The arbitrator rejected the respondent’s argument that the appellant was barred by the terms of the PAMA from claiming lost profits as damages. Article 5 of the PAMA required each party to indemnify the other with respect to breaches of covenants, but also provided that the indemnifier shall not be liable for damages for lost profit. The arbitrator found that the appellant’s claim was not for breach of a covenant – it was for improper exercise of the right to issue Defunct Project Notice. The arbitrator concluded that he could award lost profits because the resolution process for indemnity claims under the PAMA was separate from the arbitration process, which contemplated the award of damages without regard to the more limited conception of damages that applied in the indemnity claims resolution process. The arbitrator awarded the appellant $12,337,655 in damages plus interest.
 The appellant brought an application to enforce the arbitrator’s award under s. 50 of the Arbitration Act, 1991. The respondent brought an application to set aside the award, relying in particular on s. 46(1)3 of the Act. That subsection provides that the court may set aside an arbitration award if:
The award deals with a dispute that the arbitration agreement does not cover or contains a decision on a matter that is beyond the scope of the agreement.
The application judge’s decision
 The application judge noted that the PAMA provided that there was to be no appeal from the determination of an arbitrator to the court. However, he described the issues raised on the application as jurisdictional in nature and stated that interpretation of the PAMA was necessary in order to resolve them. The application judge considered the standard of review under s. 46(1)3. Although he was inclined to the view that the appropriate standard was reasonableness rather than correctness, he found it unnecessary to determine the matter because he would reach the same decision regardless of which standard applied.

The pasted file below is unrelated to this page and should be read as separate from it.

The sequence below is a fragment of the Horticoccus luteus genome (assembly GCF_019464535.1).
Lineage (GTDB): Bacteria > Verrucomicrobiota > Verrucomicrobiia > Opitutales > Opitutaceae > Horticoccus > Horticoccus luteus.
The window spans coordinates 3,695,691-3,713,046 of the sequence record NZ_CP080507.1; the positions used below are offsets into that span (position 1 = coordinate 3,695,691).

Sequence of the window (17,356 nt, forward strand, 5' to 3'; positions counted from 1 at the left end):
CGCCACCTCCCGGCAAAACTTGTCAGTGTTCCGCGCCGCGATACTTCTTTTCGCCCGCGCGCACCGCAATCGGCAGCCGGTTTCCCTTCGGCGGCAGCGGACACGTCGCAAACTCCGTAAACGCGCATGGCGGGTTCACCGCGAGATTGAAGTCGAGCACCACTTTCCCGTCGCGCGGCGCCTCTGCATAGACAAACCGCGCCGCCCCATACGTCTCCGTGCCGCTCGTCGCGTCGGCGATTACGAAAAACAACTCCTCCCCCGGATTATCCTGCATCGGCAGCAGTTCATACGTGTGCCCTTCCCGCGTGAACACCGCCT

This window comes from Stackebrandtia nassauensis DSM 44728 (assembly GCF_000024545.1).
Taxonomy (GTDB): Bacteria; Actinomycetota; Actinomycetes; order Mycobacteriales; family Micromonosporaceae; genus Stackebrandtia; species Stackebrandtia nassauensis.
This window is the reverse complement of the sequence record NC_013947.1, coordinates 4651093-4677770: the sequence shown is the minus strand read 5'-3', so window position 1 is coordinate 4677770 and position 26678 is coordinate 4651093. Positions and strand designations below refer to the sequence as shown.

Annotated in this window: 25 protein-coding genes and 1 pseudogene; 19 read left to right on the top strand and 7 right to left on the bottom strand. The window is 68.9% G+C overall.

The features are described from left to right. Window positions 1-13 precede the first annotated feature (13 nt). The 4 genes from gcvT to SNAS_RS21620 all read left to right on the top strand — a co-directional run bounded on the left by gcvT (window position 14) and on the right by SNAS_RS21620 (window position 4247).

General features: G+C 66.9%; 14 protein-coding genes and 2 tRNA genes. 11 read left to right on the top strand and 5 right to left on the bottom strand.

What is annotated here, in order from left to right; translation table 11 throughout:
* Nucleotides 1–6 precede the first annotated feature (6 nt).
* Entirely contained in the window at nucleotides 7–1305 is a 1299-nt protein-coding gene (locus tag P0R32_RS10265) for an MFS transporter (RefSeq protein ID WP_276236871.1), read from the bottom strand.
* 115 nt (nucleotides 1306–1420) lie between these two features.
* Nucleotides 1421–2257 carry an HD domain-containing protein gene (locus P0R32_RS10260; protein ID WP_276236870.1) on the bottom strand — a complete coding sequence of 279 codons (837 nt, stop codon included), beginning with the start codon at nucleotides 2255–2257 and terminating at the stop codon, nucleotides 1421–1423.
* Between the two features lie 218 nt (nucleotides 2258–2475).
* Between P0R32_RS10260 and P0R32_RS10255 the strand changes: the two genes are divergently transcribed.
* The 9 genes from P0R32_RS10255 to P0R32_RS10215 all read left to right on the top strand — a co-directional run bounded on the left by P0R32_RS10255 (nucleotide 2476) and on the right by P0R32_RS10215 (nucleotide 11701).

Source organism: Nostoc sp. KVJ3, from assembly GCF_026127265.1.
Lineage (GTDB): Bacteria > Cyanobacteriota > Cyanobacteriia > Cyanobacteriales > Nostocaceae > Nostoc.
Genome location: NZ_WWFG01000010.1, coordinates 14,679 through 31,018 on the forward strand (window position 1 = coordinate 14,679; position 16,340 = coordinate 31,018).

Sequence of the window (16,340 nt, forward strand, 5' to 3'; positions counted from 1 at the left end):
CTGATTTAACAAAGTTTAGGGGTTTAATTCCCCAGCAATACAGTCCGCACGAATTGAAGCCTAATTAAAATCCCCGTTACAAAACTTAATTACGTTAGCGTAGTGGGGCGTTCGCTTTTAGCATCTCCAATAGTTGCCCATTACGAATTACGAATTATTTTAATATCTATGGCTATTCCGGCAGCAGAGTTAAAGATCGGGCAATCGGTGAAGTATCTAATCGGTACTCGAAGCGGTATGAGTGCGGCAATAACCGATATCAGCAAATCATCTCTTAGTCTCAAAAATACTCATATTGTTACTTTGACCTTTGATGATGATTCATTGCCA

The application judge found that the arbitrator did not exceed his jurisdiction in concluding that the agreement imposed a duty of good faith on the respondent’s exercise of its discretion to issue a Defunct Project Notice. The arbitrator was required to interpret the relevant provision of the PAMA (s. 2.8) in order to determine whether he had jurisdiction to hear the issue, and his interpretation was not only reasonable but also correct.
 However, the application judge concluded that the arbitrator’s determination that he could award damages for loss of profits was unreasonable because it was based on two unreasonable findings. First, the arbitrator unreasonably found that the limitation on damages in s. 5.3(3) of the PAMA did not limit his authority to award damages under the arbitration agreement set out in s.7.1. Second, the arbitrator unreasonably found that the appellant’s claim for breach of the duty of good faith was not a breach of a covenant within s. 5(2) of the PAMA. The application judge outlined his conclusion at paras. 62 and 63 as follows:
[T]he arbitrator’s interpretation of the PAMA to the effect that PowerStream’s [a predecessor of Alectra’s] actions did not constitute a breach of a covenant described by section 5.2(b) of the PAMA to which the provisions of section 5.3(3) applied was unreasonable. Under the PAMA, SPN’s claim falls squarely within the provisions of section 5.2(b) as a claim based on a breach of a covenant on the part of PowerStream contained in the PAMA. While such claim is arbitrable under Article 7, as there is no separate dispute resolution process for claims asserted under sections 5.4 and 5.8, it is subject to the monetary limitations in section 5.3(3).